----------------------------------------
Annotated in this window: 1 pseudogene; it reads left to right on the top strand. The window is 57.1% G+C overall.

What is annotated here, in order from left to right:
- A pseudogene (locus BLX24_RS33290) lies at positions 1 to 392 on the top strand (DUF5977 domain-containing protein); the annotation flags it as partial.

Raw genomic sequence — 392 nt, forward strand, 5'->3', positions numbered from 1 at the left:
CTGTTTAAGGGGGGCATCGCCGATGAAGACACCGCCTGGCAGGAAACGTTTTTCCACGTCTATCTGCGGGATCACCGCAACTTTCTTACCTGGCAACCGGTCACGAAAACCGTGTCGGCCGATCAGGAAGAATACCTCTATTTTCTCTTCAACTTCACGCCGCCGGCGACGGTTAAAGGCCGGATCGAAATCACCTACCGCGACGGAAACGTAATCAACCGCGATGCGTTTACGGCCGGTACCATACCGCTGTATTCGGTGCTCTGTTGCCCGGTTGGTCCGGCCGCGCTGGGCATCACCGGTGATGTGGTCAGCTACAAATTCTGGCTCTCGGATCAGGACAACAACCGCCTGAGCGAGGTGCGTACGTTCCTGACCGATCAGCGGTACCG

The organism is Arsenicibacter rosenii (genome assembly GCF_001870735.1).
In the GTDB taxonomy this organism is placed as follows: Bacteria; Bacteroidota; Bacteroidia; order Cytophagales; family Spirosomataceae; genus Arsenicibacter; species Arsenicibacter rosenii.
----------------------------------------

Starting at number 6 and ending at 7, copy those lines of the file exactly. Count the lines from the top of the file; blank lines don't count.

The organism is Arsenicibacter rosenii (genome assembly GCF_001870735.1).
In the GTDB taxonomy this organism is placed as follows: Bacteria; Bacteroidota; Bacteroidia; order Cytophagales; family Spirosomataceae; genus Arsenicibacter; species Arsenicibacter rosenii.